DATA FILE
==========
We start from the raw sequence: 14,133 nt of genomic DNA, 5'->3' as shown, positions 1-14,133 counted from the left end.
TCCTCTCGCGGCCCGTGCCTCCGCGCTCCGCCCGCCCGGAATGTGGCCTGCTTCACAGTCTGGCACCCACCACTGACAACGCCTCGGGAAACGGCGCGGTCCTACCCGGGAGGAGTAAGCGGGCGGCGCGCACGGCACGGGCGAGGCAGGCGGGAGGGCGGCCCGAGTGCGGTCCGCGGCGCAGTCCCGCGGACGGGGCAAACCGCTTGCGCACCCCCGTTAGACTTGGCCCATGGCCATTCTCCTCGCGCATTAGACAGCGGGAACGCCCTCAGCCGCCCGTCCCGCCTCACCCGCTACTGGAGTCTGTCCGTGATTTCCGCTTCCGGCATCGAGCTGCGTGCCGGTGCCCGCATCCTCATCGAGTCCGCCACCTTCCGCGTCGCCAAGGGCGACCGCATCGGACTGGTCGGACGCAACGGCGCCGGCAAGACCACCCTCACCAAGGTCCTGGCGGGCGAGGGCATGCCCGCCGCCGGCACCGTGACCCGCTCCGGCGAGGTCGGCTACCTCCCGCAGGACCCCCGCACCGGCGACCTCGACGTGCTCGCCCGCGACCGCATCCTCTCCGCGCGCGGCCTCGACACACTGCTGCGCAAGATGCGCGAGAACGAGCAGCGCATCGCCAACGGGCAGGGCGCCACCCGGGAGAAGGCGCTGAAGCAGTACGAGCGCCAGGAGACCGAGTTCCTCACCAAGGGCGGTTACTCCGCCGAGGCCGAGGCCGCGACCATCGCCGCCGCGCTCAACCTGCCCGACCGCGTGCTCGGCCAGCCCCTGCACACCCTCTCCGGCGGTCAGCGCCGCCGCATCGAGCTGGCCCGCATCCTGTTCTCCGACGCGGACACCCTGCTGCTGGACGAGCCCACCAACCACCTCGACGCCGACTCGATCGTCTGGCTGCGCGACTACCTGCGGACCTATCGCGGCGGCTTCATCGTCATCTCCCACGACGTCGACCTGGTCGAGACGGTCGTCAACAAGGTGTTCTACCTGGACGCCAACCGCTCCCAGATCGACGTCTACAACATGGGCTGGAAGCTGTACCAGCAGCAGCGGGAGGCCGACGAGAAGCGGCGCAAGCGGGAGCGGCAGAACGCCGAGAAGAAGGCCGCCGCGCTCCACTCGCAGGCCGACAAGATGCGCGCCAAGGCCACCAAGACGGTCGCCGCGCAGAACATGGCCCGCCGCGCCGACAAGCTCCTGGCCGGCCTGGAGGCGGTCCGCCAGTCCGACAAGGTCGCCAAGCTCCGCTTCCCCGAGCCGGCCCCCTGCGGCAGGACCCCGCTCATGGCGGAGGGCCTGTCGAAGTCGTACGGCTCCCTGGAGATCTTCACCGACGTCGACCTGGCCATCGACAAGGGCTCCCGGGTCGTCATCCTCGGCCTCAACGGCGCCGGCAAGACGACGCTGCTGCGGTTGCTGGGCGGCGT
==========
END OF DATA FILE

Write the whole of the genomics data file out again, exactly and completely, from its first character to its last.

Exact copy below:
We start from the raw sequence: 14,133 nt of genomic DNA, 5'->3' as shown, positions 1-14,133 counted from the left end.
TCCTCTCGCGGCCCGTGCCTCCGCGCTCCGCCCGCCCGGAATGTGGCCTGCTTCACAGTCTGGCACCCACCACTGACAACGCCTCGGGAAACGGCGCGGTCCTACCCGGGAGGAGTAAGCGGGCGGCGCGCACGGCACGGGCGAGGCAGGCGGGAGGGCGGCCCGAGTGCGGTCCGCGGCGCAGTCCCGCGGACGGGGCAAACCGCTTGCGCACCCCCGTTAGACTTGGCCCATGGCCATTCTCCTCGCGCATTAGACAGCGGGAACGCCCTCAGCCGCCCGTCCCGCCTCACCCGCTACTGGAGTCTGTCCGTGATTTCCGCTTCCGGCATCGAGCTGCGTGCCGGTGCCCGCATCCTCATCGAGTCCGCCACCTTCCGCGTCGCCAAGGGCGACCGCATCGGACTGGTCGGACGCAACGGCGCCGGCAAGACCACCCTCACCAAGGTCCTGGCGGGCGAGGGCATGCCCGCCGCCGGCACCGTGACCCGCTCCGGCGAGGTCGGCTACCTCCCGCAGGACCCCCGCACCGGCGACCTCGACGTGCTCGCCCGCGACCGCATCCTCTCCGCGCGCGGCCTCGACACACTGCTGCGCAAGATGCGCGAGAACGAGCAGCGCATCGCCAACGGGCAGGGCGCCACCCGGGAGAAGGCGCTGAAGCAGTACGAGCGCCAGGAGACCGAGTTCCTCACCAAGGGCGGTTACTCCGCCGAGGCCGAGGCCGCGACCATCGCCGCCGCGCTCAACCTGCCCGACCGCGTGCTCGGCCAGCCCCTGCACACCCTCTCCGGCGGTCAGCGCCGCCGCATCGAGCTGGCCCGCATCCTGTTCTCCGACGCGGACACCCTGCTGCTGGACGAGCCCACCAACCACCTCGACGCCGACTCGATCGTCTGGCTGCGCGACTACCTGCGGACCTATCGCGGCGGCTTCATCGTCATCTCCCACGACGTCGACCTGGTCGAGACGGTCGTCAACAAGGTGTTCTACCTGGACGCCAACCGCTCCCAGATCGACGTCTACAACATGGGCTGGAAGCTGTACCAGCAGCAGCGGGAGGCCGACGAGAAGCGGCGCAAGCGGGAGCGGCAGAACGCCGAGAAGAAGGCCGCCGCGCTCCACTCGCAGGCCGACAAGATGCGCGCCAAGGCCACCAAGACGGTCGCCGCGCAGAACATGGCCCGCCGCGCCGACAAGCTCCTGGCCGGCCTGGAGGCGGTCCGCCAGTCCGACAAGGTCGCCAAGCTCCGCTTCCCCGAGCCGGCCCCCTGCGGCAGGACCCCGCTCATGGCGGAGGGCCTGTCGAAGTCGTACGGCTCCCTGGAGATCTTCACCGACGTCGACCTGGCCATCGACAAGGGCTCCCGGGTCGTCATCCTCGGCCTCAACGGCGCCGGCAAGACGACGCTGCTGCGGTTGCTGGGCGGCGT